Lone Survivor

Based on the failed Navy SEALs mission Operation Red Wings in 2005, Lone Survivor is a war film telling the tale of four Navy SEALs who were tasked with killing a Taliban leader in Afghanistan. Everything should have gone right, but then it all went wrong thanks to an over-reliance on shaky communication technology and a chance encounter with a local goat herder, whom they had to let go lest they commit a war crime and whose release led to what seemed like an entire Taliban army popping up and gunning (most of) them down. The title kind of spoils that one of them makes it out alive.

The four SEALs: Marcus Luttrell (Mark Wahlberg), Michael Murphy (Taylor Kitsch), Matthew “Axe” Axelson (Ben Foster), and Danny Dietz (Emile Hirsch). These were or are all real people and their real names have been used here. After about 45 minutes and their mission is compromised, their communication equipment cuts out and the Taliban start descending from the hills. They’re now in a fight for survival, one only a single individual (it’s Luttrell, and that’s never in doubt) will survive.

He doesn’t do it alone. His comrades help him out a great deal, all of them talking about ten times the punishment that a normal human would. Director Peter Berg seems to love showing just how abused the bodies of these individuals become. Wounds are presented in graphic detail. So many shots hit these men. A tumble down a cliff lasts so long and then has to be repeated. It might appear realistic and it very well could be, but it felt excessive to me.

The middle section of the film is this fight for survival. The four men — and later three, then two, and finally one — shoot at countless members of the Taliban, and get shot by just as many. There’s no strategy, just shooting. I hate to say it, but it gets boring. It should be thrilling or at the very least scary. It’s none of this. Eventually the barrage of bullets becomes background noise but nothing more interesting happens in the foreground. Dialogue is limited to orders and profanity.

And then, after this gunfight is over, Luttrell winds up being helped by some local villagers. They hate the Taliban, too, although we learn what their true motivation is in the epilogue text. This makes for a far more tense experience, even though there isn’t as much shooting. We knew all but one of the soldiers was going to die but what about these altruistic civilians? We don’t know their fates. Watching a dying Lutrell try to survive and communicate with people he can’t understand also makes for some strong cinema.

The title does inevitably remove some of the suspense. When you know the lead can’t die it’s hard to really feel tension when the film hopes to generate it. Lone Survivor also plays really hard at these people being real, and that’s why we should care. It does a terrible job of characterization, even in the scenes when that’s all it’s doing. One of them — I can’t tell you which — is getting married. A new recruit — who doesn’t even end up mattering — embarrassing dances. There’s no point.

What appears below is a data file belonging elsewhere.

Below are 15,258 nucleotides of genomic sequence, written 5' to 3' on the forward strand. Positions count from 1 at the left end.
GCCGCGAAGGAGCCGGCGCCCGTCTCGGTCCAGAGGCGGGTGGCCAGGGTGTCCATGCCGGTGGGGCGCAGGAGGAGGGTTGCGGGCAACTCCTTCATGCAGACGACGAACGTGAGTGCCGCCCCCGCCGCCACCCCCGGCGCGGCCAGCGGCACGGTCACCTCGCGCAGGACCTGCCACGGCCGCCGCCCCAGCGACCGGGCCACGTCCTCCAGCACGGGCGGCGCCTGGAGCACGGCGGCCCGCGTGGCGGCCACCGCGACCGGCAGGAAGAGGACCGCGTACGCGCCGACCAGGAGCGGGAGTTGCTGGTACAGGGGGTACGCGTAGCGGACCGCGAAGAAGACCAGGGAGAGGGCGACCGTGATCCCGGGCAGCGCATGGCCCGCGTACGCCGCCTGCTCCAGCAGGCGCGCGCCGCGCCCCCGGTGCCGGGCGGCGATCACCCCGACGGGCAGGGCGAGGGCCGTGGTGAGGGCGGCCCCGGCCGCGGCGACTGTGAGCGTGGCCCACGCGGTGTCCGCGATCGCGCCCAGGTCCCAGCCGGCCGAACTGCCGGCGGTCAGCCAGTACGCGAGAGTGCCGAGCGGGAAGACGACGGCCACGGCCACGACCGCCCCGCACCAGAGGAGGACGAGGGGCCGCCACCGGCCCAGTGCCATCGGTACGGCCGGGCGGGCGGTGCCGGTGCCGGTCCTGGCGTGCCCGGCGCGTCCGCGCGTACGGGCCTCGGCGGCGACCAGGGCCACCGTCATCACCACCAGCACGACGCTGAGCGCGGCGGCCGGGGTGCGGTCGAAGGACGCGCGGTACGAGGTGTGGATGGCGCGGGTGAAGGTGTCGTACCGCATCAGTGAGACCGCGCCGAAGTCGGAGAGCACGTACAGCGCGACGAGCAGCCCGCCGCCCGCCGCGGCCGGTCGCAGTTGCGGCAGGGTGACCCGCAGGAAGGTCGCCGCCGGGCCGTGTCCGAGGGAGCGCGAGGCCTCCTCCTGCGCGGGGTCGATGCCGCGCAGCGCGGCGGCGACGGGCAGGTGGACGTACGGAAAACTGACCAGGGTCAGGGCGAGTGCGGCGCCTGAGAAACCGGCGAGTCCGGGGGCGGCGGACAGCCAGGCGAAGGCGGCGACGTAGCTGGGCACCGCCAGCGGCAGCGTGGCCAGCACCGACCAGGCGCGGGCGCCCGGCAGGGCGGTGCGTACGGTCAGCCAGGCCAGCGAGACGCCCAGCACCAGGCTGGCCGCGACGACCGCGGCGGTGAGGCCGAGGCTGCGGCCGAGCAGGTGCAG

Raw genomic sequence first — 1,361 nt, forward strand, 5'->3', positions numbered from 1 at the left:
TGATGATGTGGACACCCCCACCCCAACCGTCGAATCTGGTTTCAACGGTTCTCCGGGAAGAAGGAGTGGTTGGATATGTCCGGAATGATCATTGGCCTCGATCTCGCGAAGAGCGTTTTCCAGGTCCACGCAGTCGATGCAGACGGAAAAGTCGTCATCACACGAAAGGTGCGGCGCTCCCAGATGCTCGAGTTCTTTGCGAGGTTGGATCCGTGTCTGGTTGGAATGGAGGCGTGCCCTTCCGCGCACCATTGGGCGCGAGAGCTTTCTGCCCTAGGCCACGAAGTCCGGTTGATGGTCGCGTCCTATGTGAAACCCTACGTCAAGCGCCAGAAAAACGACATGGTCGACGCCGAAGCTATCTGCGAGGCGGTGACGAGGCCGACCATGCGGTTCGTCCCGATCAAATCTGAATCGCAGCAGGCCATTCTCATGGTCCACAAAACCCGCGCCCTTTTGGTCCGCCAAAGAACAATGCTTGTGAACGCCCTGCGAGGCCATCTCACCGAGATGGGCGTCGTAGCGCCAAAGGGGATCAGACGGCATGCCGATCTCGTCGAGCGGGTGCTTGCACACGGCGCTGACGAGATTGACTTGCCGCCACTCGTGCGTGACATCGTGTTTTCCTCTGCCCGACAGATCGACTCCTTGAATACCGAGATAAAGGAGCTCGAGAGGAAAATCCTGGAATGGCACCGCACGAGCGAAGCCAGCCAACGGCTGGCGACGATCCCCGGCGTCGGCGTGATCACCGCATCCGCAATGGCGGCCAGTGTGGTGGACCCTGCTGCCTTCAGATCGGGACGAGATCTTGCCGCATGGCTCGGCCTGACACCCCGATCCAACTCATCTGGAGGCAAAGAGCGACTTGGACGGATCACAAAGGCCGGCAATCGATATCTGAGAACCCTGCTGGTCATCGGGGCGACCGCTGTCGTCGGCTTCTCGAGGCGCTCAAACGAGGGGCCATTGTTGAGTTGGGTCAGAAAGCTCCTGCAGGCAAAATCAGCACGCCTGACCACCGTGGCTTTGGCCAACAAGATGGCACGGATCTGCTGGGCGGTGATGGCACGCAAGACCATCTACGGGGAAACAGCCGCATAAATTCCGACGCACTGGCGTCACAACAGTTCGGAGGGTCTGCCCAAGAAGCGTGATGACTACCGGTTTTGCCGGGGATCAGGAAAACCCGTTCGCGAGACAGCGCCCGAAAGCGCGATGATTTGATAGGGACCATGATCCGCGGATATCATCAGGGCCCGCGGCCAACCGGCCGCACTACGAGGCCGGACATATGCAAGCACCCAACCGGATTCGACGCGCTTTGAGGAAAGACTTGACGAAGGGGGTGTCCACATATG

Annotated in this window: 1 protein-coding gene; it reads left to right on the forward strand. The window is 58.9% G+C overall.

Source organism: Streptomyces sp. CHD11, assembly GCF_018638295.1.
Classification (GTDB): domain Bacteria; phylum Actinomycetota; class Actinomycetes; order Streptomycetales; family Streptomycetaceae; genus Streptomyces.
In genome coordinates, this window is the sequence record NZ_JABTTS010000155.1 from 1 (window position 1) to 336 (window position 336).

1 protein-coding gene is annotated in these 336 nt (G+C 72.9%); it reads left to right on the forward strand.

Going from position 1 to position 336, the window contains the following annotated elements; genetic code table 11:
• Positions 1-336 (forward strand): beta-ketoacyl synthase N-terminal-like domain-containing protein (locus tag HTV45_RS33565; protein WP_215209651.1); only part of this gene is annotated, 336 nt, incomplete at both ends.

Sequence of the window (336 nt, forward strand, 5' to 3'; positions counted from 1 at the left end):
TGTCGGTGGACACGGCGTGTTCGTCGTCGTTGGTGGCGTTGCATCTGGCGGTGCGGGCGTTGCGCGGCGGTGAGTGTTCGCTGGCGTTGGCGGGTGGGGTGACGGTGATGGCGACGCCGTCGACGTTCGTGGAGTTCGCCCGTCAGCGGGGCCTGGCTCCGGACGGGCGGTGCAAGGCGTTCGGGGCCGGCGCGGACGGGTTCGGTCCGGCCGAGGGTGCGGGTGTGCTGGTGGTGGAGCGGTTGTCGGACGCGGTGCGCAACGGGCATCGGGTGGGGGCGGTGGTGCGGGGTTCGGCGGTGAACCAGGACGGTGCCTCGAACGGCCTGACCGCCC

That’s especially true when the major gunfight is happening. Everyone winds up so bloodied, bruised, and covered in mud, and the camera shakes so much, that you’re going to struggle to tell who’s doing what at any given time. They all look the same — save for Ben Foster who has blonde hair, not brown — and it’s hard to tell a shout from another shout. We might be able to tell them apart if we cared more and learned more about them, but they could be generic soldiers for all it matters.

Lone Survivor wants to present these men as valiant, courageous, patriotic, and all other positive words that the US Army would approve of being called. It does this just fine. Perhaps it also paints them as super soldiers, but that’s only a small issue. It has no more ambitions beyond portraying them as heroes and telling the unbelievable true story. It succeeds at both of these. It might not quite work well as a film or even as a narrative production, but if something accomplishes its goals and nothing more while not winding up a complete waste of time, that’s not a bad thing.

I’d like to say that it was worth hiring actors as good as Mark Wahlberg, Ben Foster, and Emile Hirsch to play these soldiers, but the truth is that they’re all underutilized. After the fighting begins, anyone with their type of physique and the appearance of a generic white male could play these roles. They’re definitely not bad, and there’s a bit of fun to be had at the beginning when they mock each other, but it would have been nice to make them feel more like real humans and less like generic soldiers who get shot a bunch.

A well-paced and incredibly graphic recreation of Operation Red Wings, Lone Survivor accomplishes its two main goals — tell this story and do it while presenting its characters are Real American Heroes — and does little more. If you want to see a violent depiction of what these SEALs went through back in 2005, this is a film you’ll want to watch. If you instead want a war film with strong characters and non-repetitive action, you should look somewhere else.

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